Task master who also encouraged and praised

Reggie Verghese, former guitarist of The Quests and music producer, died yesterday of heart failure

Reggie Verghese
Reggie VerghesePHOTO: ST FILE

Musician and music producer Reggie Verghese, best known as guitarist for popular local 1960s band The Quests, died at Khoo Teck Puat Hospital yesterday afternoon. He was 68.

According to his wife, Mrs Virginia Verghese, he died of heart failure.

His former bandmate, The Quests' singer Vernon Cornelius, said Verghese had been in ill health and had heart and liver problems in the past few years.

Said Cornelius: "There have been many guitarists in Singapore but none who could play as well or last as long (on the scene) as Reggie."

Prior to joining The Quests while he was still in secondary school in 1963, Verghese played with another band from that era, The Checkmates.

Thanks to their lively shows and songs, The Quests were a top draw in the music scene. In 1964, their instrumental song Shanty became the first local tune to top the charts here, displacing The Beatles' I Should Have Known Better. It stayed on top for three months.

In 1966, the band again made history when they became the first band singing in English to release a full album, Questing.

The band, whose line-up changed over the years, were also popular in the region, and regularly played shows in Malaysia and Hong Kong.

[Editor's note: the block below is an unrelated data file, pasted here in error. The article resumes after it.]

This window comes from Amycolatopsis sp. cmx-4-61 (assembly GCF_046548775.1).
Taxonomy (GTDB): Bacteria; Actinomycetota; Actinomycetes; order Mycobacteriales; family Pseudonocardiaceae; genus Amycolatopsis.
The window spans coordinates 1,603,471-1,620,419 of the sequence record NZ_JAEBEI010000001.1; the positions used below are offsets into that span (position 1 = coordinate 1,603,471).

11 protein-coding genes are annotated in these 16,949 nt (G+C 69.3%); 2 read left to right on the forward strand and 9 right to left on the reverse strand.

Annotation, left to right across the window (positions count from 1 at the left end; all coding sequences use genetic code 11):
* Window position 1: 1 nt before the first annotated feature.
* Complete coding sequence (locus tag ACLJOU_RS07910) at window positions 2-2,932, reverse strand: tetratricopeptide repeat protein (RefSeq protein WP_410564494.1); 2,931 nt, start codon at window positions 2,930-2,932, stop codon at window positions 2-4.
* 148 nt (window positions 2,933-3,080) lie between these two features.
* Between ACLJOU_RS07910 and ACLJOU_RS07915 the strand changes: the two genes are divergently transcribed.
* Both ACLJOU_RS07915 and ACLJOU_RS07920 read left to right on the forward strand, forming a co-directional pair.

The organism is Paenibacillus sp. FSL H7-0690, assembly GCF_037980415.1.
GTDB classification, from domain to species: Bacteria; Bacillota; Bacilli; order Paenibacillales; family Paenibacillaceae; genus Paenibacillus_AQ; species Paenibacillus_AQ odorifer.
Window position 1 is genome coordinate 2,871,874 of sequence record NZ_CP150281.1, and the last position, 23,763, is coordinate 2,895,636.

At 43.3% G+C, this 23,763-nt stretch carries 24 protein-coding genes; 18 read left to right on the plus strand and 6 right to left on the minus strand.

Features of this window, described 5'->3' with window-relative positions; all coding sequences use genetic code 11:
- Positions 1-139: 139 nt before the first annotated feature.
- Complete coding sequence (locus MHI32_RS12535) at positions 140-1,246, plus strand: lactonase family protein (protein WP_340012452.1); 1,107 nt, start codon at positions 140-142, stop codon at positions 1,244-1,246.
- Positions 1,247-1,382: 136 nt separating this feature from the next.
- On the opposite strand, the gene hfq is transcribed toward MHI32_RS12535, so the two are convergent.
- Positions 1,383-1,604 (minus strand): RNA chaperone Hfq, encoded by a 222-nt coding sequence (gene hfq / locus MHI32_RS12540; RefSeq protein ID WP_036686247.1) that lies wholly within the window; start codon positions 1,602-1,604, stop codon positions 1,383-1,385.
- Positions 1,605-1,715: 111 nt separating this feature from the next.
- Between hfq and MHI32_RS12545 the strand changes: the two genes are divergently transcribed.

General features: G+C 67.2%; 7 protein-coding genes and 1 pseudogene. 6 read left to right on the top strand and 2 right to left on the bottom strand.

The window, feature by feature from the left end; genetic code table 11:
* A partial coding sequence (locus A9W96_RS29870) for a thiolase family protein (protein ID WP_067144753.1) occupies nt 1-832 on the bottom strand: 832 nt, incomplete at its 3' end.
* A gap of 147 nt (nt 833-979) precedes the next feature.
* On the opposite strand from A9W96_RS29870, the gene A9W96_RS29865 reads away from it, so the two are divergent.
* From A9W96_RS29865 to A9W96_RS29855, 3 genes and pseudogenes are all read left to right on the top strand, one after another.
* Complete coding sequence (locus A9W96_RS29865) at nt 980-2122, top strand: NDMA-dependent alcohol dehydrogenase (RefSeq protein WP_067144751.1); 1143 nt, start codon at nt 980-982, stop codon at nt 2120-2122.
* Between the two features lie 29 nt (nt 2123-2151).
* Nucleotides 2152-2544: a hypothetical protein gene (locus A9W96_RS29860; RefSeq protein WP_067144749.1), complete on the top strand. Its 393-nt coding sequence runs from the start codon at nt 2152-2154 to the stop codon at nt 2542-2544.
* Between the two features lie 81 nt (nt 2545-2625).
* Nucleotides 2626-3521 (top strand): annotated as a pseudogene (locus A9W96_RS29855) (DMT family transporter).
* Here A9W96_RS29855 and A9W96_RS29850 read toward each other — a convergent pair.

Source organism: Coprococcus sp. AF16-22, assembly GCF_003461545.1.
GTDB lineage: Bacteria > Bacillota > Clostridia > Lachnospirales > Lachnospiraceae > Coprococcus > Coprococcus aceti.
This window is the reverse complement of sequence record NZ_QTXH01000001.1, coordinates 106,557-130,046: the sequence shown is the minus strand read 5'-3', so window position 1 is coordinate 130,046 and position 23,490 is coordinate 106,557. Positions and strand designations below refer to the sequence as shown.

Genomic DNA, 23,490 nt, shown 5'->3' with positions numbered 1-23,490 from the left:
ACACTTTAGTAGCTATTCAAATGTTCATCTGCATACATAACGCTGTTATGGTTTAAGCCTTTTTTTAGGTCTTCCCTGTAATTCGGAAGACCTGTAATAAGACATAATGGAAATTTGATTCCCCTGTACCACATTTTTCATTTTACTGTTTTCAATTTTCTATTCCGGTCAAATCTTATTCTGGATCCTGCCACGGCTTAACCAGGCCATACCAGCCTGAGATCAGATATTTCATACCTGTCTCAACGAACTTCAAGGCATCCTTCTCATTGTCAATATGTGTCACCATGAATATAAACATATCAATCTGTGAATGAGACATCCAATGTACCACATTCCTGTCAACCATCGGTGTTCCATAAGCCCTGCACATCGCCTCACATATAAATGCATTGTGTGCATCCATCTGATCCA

After releasing four albums, six EPs and seven singles, The Quests disbanded in the early 1970s. Founder and rhythm guitarist Jap Chong died of a heart attack last year at age 71.

Verghese went on to be well regarded in the local music industry as a veteran producer.

Jazz musician, composer and Cultural Medallion recipient Jeremy Monteiro remembers working with him in the late 1970s.

Verghese was then the executive producer at music label EMI's now- defunct studio in MacDonald House, while Monteiro, then a teenager, was a session pianist. Together, they worked on recordings by popular regional acts such as Matthew & The Mandarins, Anita Sarawak and Sudirman Arshad.

Monteiro recalls: "He was a task master, he used tough love and he would scold and shout, but he would also encourage and praise. I wouldn't be the music producer I am today if not for him."


A version of this article appeared in the print edition of The Straits Times on June 18, 2015, with the headline 'Task master who also encouraged and praised'. Subscribe